Why a Marriage Between Idaho and Rural Oregon Isn’t Far-Fetched
These aren’t ordinary times. I’ve been listening for months as callers tell me the marriage between rural Oregon and Idaho won’t ever happen. It’s just too complex. Legislators in Salem don’t want to let taxable people fade away. They don’t want to lose representation in the United States House of Representatives. Anyhow, they can outvote the unruly Republicans in the eastern portion of the state.
The country is in a foul mood. Everybody knows it and there isn’t much compromise.
Idaho doesn’t want new counties where recreational marijuana is legal. Idaho would prefer rural Idaho become a separate state and then add two Republican Senators in Washington. The Treasure Valley would reject the idea because it would mean a loss of regional political power.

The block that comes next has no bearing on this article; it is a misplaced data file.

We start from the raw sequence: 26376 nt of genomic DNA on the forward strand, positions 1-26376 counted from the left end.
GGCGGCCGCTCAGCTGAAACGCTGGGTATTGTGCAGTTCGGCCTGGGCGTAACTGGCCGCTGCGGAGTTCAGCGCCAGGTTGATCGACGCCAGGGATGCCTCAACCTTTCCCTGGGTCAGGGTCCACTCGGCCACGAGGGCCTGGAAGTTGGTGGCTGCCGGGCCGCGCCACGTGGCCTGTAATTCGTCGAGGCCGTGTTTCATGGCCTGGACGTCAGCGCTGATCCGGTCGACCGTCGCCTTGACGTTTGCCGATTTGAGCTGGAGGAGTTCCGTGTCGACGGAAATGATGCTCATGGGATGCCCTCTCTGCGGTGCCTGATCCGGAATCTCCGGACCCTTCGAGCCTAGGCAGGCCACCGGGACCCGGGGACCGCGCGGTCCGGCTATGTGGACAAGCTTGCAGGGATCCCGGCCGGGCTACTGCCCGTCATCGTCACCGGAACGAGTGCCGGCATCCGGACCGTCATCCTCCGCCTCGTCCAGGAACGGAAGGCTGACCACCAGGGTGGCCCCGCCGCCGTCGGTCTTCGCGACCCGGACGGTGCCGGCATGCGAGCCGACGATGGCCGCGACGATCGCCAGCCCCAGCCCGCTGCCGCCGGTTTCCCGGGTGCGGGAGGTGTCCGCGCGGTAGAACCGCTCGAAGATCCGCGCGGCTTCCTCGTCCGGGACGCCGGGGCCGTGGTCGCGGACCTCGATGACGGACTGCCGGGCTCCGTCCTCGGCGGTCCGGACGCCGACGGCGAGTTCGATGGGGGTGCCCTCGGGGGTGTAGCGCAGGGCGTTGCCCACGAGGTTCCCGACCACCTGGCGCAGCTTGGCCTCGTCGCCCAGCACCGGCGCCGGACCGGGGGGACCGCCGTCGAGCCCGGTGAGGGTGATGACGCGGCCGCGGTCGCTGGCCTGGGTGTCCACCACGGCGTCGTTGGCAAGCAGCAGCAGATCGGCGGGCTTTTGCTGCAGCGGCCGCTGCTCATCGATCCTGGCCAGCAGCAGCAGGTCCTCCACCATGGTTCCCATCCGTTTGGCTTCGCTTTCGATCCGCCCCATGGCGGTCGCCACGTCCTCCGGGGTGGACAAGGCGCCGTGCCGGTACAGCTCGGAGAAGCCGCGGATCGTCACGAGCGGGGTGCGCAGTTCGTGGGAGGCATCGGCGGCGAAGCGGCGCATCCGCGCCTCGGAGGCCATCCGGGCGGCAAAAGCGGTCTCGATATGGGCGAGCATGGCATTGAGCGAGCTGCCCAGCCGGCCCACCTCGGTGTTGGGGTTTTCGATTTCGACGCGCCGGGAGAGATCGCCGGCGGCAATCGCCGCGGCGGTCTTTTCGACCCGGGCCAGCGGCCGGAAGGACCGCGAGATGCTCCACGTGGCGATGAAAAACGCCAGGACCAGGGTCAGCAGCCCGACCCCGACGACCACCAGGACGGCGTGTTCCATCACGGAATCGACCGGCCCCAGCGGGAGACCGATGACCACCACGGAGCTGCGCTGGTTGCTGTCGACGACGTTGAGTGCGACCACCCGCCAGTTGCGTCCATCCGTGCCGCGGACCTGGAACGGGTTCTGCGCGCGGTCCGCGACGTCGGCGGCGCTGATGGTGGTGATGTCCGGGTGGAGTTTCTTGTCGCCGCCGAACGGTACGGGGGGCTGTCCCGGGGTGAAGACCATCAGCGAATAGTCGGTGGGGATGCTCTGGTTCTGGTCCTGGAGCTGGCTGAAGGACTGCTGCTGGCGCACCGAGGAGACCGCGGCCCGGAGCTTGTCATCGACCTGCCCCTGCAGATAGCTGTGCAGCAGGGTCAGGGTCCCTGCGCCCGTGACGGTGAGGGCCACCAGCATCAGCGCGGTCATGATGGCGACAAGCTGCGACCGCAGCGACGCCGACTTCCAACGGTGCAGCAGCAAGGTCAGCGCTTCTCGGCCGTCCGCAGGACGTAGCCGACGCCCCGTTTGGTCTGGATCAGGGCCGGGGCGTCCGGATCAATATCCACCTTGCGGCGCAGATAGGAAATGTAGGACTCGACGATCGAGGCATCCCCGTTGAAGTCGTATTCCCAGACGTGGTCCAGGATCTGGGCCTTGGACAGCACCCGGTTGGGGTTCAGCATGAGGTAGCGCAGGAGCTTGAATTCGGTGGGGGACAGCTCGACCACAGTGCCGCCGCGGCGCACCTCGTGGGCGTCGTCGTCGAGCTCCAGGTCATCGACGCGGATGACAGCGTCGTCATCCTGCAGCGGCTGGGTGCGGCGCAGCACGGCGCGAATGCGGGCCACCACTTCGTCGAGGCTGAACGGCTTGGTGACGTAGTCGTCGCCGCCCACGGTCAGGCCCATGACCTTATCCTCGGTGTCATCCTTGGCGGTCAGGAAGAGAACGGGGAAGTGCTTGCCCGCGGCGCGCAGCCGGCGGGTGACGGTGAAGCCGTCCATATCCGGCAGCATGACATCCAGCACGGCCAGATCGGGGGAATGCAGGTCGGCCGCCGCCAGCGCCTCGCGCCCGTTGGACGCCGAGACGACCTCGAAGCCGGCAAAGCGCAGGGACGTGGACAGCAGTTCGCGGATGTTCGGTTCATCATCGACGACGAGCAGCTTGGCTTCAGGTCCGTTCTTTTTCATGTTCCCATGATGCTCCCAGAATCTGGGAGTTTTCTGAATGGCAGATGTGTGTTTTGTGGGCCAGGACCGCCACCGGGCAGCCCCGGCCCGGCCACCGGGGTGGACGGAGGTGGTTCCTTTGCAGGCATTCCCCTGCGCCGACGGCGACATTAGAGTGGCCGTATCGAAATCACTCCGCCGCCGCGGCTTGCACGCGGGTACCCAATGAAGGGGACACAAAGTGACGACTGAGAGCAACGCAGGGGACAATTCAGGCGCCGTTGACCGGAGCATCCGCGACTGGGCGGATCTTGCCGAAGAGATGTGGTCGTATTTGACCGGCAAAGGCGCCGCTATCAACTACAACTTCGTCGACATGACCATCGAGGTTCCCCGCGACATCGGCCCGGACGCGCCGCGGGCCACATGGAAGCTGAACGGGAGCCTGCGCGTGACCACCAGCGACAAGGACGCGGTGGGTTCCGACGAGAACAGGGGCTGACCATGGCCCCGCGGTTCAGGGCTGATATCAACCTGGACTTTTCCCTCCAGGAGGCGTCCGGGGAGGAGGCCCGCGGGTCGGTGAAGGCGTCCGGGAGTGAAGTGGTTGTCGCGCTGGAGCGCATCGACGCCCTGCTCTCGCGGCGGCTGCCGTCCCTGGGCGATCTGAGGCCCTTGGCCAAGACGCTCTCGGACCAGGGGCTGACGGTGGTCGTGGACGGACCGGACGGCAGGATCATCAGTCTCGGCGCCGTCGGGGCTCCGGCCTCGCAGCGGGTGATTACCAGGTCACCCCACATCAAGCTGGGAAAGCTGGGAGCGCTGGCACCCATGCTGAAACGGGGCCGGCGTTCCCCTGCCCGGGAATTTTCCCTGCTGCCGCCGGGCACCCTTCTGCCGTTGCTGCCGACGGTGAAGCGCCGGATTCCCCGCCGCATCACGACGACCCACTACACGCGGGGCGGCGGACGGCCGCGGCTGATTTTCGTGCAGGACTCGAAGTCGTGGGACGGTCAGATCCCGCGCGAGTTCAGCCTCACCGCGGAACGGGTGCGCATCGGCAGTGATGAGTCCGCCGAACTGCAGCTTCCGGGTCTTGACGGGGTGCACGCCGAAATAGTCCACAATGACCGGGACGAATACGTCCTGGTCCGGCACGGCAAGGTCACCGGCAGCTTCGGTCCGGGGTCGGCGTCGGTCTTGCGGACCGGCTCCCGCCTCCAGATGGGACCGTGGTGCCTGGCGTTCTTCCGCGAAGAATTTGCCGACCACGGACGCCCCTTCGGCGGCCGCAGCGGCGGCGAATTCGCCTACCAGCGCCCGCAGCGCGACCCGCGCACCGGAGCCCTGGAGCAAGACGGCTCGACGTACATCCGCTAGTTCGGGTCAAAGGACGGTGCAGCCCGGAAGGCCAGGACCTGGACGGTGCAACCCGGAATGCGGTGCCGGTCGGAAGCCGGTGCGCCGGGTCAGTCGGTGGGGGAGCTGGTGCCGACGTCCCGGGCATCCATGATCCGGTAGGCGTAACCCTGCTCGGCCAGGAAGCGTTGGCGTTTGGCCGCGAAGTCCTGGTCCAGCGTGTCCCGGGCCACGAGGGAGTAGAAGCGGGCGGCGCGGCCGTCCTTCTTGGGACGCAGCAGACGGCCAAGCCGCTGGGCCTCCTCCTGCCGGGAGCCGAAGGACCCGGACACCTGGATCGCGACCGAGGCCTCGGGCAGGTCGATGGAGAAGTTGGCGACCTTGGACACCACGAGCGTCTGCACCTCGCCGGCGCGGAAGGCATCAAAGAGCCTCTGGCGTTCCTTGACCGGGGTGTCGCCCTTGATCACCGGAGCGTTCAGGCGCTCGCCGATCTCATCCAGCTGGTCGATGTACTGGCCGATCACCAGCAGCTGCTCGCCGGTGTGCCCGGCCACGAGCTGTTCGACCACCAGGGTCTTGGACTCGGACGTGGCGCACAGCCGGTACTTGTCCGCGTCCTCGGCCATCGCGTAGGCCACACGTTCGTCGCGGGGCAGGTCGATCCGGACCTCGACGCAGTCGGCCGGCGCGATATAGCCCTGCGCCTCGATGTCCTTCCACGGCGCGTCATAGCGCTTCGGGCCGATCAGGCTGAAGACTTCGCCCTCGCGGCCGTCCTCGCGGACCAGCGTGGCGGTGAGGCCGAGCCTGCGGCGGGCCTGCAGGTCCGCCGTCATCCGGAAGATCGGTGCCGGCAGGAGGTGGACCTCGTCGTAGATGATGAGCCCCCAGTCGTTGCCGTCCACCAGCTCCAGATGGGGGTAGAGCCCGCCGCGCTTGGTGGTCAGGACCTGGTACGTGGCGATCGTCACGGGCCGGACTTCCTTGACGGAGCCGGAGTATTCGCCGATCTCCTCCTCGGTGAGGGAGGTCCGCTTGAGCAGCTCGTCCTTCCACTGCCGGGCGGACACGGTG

So, yes. I recognize the slim and none argument. There wasn’t much call for the division of Virginia in 1858. There were some differences between the rural northwest and the plantations of the River Valleys to the east. Just like you see today in places like New York State. In the big city some residents look down on the people Upstate. I know. I went to college in Western New York State and I heard it constantly from the carpet baggers who came from the Big Apple and Long Island. Secession talk has been common there for decades and nothing really happens outside of café and diner grousing.
The Virginia of 1858 was a vastly different place within five years. The populated portion of the state had walked away from the Union. The rough and tough people from the sticks were granted statehood by the federal government.
The country is in a foul mood. Everybody knows it and there isn’t much compromise. Some of us sometimes believe it would be easier to seek a divorce than reconcile.
I know this much, within 5 years there’ll be a lot of unexpected twists and turns of history.